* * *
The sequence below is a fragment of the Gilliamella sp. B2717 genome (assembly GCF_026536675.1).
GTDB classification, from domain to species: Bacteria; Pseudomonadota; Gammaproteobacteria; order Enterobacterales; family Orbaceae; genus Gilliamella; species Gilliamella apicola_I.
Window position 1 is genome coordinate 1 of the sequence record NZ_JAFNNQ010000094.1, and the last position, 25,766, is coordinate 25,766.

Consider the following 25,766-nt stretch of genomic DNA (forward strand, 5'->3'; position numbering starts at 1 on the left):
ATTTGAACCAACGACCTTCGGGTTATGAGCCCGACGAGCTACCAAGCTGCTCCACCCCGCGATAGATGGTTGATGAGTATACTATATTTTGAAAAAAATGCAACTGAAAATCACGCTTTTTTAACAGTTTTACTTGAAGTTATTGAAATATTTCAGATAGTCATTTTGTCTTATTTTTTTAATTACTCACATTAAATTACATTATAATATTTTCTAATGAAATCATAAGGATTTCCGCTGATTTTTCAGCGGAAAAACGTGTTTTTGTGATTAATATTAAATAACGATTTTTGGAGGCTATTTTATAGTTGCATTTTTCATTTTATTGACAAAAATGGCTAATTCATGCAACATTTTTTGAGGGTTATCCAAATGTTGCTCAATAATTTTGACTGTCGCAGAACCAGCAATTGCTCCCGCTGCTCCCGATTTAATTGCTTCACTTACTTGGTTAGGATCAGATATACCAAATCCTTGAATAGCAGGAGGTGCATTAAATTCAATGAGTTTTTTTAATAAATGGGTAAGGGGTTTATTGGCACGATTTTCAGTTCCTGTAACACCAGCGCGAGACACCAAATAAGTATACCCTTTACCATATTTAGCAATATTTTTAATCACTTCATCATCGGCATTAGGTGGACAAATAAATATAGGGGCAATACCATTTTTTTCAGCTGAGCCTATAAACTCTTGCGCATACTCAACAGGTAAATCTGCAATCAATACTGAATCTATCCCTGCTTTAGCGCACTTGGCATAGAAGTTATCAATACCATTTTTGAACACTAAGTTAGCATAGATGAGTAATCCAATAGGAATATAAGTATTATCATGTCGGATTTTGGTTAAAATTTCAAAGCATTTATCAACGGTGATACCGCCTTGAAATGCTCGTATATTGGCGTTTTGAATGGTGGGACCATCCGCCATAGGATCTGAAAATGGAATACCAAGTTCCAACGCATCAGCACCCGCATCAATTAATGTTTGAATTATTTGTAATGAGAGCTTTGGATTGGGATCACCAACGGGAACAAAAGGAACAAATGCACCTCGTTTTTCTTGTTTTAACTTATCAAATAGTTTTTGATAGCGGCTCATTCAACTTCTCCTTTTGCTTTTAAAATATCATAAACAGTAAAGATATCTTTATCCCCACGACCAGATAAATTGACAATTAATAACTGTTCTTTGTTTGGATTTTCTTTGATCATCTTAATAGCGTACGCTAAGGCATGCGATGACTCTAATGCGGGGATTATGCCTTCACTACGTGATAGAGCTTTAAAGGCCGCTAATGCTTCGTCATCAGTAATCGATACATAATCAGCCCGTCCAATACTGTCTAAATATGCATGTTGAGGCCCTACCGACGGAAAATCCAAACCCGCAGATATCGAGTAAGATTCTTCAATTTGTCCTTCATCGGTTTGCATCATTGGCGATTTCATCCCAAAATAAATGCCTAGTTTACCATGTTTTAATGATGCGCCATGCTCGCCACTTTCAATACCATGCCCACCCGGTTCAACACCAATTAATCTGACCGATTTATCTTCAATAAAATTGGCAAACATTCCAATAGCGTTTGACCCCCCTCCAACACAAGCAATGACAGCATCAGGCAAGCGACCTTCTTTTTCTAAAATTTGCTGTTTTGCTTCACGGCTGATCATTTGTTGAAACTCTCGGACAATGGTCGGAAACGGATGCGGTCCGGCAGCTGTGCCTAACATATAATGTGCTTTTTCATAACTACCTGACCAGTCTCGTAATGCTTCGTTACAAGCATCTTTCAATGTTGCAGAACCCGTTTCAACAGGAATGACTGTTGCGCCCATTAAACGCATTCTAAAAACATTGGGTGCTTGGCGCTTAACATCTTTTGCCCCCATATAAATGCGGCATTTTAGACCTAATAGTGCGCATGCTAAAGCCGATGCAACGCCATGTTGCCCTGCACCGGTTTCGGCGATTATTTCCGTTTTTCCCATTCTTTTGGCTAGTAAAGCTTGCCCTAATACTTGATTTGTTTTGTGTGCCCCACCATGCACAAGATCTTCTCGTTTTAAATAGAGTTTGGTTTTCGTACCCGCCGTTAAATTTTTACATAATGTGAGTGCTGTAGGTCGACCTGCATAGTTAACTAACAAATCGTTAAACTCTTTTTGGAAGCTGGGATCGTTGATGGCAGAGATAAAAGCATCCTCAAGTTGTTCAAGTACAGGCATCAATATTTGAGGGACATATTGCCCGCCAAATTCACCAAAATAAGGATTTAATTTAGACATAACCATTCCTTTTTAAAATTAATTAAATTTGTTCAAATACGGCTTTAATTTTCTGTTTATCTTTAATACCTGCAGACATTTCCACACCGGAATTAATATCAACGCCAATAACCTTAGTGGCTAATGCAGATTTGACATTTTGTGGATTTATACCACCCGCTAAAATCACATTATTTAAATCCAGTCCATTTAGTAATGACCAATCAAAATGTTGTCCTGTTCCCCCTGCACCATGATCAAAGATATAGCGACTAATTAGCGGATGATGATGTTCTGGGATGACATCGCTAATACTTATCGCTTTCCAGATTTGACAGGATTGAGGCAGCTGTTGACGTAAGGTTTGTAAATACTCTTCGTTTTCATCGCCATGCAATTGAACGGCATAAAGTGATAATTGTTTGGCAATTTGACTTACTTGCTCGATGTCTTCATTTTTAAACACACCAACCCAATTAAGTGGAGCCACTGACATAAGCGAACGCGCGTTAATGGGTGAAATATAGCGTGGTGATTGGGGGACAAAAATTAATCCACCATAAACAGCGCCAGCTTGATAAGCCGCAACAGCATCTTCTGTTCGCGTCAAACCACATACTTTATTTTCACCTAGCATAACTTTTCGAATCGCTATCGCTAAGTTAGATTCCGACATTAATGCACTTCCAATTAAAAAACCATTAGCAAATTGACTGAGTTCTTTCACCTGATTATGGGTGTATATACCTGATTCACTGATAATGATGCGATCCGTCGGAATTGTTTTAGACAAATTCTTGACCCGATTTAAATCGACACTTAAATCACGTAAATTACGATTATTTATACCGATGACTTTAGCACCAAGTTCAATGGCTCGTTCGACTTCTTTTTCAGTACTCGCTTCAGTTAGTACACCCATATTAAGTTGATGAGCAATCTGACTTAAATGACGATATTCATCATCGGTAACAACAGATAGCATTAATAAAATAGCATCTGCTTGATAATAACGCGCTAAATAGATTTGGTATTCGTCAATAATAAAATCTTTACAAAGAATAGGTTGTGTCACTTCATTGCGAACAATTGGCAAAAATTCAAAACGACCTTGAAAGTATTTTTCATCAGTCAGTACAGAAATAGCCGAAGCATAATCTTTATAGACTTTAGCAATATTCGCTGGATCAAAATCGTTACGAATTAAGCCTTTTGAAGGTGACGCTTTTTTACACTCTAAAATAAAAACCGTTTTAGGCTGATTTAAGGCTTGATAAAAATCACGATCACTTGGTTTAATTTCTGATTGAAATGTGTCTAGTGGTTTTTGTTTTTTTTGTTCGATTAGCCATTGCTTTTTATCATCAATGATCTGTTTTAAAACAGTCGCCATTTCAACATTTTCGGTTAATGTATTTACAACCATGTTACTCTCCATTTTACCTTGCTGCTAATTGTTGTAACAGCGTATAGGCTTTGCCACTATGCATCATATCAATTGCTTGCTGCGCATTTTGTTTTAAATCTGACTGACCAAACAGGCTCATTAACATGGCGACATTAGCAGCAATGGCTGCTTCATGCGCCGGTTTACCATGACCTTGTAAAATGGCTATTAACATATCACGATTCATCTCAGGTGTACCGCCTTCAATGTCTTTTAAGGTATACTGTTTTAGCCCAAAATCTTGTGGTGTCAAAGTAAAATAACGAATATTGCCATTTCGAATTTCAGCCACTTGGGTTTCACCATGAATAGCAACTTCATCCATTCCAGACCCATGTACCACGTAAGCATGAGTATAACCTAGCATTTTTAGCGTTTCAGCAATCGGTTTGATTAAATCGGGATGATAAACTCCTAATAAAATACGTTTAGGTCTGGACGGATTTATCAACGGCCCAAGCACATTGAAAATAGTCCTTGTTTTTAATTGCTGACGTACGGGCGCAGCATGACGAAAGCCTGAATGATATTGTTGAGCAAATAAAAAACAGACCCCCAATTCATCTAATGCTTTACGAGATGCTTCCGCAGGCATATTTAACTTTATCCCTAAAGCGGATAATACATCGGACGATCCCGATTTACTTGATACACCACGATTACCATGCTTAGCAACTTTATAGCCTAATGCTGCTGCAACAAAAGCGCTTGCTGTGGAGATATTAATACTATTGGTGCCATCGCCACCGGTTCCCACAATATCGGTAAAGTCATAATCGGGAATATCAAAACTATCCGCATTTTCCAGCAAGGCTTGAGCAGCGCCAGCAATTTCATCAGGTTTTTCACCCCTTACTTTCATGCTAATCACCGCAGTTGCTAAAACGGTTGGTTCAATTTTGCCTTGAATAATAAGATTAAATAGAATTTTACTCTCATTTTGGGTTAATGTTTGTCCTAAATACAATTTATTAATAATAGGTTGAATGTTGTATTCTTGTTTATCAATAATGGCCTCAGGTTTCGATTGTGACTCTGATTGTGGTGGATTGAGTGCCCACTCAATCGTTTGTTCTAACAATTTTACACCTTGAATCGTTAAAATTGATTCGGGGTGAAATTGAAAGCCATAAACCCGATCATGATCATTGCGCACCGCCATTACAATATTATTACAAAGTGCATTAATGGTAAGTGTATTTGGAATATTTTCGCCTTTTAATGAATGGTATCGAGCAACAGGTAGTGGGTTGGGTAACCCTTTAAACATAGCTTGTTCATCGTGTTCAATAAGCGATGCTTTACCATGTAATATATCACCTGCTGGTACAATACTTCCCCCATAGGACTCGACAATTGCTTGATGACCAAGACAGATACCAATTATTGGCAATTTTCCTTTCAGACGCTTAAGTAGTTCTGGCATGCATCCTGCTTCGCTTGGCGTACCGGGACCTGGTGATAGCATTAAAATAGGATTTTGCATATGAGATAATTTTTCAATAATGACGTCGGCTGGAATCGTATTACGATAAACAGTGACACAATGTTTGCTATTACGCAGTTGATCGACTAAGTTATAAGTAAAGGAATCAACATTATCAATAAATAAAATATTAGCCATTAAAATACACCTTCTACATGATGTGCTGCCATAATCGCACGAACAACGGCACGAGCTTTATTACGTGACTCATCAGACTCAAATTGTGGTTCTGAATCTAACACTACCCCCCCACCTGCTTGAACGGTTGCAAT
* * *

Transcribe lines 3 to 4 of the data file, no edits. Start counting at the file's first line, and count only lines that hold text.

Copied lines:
Window position 1 is genome coordinate 1 of the sequence record NZ_JAFNNQ010000094.1, and the last position, 25,766, is coordinate 25,766.

Consider the following 25,766-nt stretch of genomic DNA (forward strand, 5'->3'; position numbering starts at 1 on the left):